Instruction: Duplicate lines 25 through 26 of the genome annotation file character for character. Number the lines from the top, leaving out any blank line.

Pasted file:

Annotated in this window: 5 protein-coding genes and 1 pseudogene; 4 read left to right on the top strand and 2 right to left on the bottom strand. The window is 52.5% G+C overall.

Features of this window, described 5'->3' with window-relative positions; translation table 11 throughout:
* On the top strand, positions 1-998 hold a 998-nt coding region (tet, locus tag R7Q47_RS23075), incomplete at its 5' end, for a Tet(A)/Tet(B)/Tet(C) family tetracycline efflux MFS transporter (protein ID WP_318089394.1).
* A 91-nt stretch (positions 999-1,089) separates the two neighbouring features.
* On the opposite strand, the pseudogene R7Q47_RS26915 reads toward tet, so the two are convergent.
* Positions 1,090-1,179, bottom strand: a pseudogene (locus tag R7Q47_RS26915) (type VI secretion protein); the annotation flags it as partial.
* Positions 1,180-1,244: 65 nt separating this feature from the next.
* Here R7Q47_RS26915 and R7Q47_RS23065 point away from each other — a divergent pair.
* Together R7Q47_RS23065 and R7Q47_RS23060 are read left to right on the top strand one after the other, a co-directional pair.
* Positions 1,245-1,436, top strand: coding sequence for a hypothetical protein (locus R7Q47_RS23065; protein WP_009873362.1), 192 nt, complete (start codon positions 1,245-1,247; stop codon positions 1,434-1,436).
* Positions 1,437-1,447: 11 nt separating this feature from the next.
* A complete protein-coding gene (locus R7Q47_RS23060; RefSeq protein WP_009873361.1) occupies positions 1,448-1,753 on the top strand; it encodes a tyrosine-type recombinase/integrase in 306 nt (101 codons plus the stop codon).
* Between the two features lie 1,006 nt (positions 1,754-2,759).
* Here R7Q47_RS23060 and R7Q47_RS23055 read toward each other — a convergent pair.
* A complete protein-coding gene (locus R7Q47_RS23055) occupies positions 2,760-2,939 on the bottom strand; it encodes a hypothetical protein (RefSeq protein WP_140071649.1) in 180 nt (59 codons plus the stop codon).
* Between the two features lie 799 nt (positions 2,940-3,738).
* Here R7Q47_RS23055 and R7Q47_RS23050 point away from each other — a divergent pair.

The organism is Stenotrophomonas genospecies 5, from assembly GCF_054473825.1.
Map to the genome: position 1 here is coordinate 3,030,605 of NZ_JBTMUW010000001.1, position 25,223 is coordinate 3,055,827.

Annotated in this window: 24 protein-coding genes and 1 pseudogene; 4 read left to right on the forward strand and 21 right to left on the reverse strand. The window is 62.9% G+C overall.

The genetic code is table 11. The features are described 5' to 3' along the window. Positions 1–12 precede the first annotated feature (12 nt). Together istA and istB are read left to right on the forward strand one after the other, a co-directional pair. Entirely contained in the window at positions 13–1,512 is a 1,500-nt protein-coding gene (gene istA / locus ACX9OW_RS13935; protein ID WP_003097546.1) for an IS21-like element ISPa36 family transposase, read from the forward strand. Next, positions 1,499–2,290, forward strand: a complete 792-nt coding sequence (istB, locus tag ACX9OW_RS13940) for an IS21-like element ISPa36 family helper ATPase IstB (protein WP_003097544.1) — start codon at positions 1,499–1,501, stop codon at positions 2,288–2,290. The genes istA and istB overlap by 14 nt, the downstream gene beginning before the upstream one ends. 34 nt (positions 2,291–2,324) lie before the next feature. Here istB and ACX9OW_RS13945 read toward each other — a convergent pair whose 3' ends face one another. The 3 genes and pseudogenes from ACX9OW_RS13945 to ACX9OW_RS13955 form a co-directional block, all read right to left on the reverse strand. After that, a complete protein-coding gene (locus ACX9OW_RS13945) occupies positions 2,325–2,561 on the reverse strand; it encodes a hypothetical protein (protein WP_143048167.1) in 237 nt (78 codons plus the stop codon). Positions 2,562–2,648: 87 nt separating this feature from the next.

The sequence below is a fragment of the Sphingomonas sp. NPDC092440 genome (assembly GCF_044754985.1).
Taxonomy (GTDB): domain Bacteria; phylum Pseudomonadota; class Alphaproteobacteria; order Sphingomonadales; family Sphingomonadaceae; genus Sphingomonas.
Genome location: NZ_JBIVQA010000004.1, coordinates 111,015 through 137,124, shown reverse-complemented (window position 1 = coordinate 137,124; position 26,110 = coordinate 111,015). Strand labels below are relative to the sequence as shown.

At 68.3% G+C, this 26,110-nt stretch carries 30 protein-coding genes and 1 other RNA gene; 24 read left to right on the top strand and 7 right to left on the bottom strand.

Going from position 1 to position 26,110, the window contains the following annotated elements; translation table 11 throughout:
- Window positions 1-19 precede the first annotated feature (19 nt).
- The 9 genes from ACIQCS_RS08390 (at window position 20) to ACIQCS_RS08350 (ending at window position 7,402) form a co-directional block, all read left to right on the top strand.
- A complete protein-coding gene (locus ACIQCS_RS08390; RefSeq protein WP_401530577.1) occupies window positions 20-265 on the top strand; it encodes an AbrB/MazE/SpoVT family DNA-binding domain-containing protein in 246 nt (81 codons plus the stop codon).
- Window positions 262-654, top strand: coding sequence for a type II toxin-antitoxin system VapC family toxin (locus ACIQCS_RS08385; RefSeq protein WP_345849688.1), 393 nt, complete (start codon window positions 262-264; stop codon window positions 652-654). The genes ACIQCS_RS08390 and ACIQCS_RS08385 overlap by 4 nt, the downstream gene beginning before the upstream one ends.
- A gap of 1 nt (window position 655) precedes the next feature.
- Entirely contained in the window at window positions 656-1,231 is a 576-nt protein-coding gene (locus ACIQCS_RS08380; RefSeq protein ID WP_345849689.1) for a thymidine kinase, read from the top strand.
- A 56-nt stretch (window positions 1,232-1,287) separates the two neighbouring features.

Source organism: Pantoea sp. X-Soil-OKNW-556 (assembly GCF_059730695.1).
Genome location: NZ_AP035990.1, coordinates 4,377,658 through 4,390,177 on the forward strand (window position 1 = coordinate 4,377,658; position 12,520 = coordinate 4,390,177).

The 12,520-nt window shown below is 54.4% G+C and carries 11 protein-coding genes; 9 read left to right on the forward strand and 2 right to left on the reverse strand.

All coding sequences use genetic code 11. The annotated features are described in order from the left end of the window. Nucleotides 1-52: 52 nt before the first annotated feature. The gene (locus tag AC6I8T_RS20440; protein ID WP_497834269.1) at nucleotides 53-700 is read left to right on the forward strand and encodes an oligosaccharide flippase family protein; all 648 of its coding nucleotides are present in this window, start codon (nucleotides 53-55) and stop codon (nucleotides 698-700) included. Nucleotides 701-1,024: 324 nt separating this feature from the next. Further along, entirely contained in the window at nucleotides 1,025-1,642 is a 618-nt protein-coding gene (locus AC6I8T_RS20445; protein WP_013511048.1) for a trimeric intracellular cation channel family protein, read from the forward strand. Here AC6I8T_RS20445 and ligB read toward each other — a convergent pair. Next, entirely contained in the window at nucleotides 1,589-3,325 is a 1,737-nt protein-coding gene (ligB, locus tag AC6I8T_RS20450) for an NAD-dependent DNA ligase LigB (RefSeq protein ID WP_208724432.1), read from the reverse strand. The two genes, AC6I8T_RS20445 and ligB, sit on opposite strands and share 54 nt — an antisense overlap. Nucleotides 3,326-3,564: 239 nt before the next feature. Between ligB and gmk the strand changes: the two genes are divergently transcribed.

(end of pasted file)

At 68.3% G+C, this 26,110-nt stretch carries 30 protein-coding genes and 1 other RNA gene; 24 read left to right on the top strand and 7 right to left on the bottom strand.

Going from position 1 to position 26,110, the window contains the following annotated elements; translation table 11 throughout: